David Bezmozgis, the writer who brought us the “pointed, emotionally resonant tales” (The Globe and Mail) of Natasha and Other Stories, brings us a new collection, his first in more than a decade.
In the title story, a father and his young daughter stumble into a bizarre version of his immigrant childhood. A mysterious tech conference brings a writer to Montreal where he discovers new designs on the past in “How it Used to Be.” A grandfather’s Yiddish letters expose a love affair and a wartime secret in “Little Rooster.” In “Roman’s Song,” Roman’s desire to help a new immigrant brings him into contact with a sordid underworld. At his father’s request, Victor returns to Riga, the city of his birth, and has his loyalties tested by the man he might have been in “A New Gravestone for an Old Grave.” And, in the noir-inspired “The Russian Riviera,” Kostya leaves Russia to pursue a boxing career only to find himself working as a doorman in a garish nightclub in the Toronto suburbs.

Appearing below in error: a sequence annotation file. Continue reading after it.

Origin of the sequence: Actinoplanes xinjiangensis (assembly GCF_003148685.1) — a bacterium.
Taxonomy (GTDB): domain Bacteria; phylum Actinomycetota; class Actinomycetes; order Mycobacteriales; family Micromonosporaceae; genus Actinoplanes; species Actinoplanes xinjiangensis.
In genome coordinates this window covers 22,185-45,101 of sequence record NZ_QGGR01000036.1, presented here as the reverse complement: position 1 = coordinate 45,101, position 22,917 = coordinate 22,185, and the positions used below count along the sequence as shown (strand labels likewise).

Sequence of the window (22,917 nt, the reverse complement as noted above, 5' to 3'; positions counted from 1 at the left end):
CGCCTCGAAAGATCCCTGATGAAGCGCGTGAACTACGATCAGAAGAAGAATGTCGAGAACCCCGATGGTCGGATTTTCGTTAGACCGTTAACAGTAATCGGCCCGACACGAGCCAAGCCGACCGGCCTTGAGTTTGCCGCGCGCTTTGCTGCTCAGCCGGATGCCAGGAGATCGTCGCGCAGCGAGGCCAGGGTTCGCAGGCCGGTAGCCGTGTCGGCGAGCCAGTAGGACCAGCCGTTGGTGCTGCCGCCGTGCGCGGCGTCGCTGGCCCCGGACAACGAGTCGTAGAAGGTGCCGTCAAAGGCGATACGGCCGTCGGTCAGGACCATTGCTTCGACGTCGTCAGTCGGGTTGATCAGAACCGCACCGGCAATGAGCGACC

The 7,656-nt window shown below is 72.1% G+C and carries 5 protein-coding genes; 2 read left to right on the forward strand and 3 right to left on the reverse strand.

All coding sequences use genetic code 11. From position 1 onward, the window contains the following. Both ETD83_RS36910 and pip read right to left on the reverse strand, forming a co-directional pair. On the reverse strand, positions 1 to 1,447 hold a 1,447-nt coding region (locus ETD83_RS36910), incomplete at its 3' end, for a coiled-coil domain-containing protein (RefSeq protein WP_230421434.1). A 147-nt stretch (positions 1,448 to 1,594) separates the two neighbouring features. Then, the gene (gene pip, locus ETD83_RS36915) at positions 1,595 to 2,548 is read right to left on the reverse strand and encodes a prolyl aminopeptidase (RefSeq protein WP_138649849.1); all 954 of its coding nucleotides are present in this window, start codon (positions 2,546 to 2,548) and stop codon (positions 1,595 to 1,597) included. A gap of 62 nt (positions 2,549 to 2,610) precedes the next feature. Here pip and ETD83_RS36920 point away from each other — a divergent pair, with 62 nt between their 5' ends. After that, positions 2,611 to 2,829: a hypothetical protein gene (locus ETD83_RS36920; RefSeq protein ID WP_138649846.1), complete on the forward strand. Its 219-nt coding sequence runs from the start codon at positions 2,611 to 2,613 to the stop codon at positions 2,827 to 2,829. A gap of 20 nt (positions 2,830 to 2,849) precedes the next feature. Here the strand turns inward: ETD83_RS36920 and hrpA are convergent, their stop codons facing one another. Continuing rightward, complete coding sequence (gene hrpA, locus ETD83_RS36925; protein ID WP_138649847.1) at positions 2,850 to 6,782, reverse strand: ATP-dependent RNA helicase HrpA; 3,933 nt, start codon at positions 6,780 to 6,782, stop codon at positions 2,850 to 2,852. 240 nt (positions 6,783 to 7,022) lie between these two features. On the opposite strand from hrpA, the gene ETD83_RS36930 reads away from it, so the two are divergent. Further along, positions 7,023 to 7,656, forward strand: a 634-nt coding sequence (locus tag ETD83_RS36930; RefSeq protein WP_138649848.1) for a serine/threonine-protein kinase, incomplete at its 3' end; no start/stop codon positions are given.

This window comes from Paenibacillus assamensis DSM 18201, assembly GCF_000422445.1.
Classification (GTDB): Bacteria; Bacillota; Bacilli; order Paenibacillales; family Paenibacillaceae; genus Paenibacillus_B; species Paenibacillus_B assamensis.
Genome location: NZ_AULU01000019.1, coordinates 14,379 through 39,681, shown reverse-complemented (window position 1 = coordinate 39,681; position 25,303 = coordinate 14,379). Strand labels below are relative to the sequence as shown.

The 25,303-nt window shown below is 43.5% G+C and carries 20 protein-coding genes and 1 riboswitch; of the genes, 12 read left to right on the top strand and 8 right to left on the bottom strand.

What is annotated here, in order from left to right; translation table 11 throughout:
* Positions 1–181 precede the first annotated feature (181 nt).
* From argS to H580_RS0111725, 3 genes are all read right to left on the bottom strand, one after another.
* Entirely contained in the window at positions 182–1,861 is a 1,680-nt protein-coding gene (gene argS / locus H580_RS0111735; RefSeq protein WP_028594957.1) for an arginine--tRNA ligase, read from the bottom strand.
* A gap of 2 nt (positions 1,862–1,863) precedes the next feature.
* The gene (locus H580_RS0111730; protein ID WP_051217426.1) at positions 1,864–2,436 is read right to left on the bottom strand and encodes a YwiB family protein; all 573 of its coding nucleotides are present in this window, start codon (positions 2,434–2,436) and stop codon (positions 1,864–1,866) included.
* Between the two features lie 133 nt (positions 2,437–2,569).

In these deeply-felt, slyly humorous stories, Bezmozgis pleads no special causes but presents immigrant characters with all their contradictions and complexities, their earnest and divided hearts.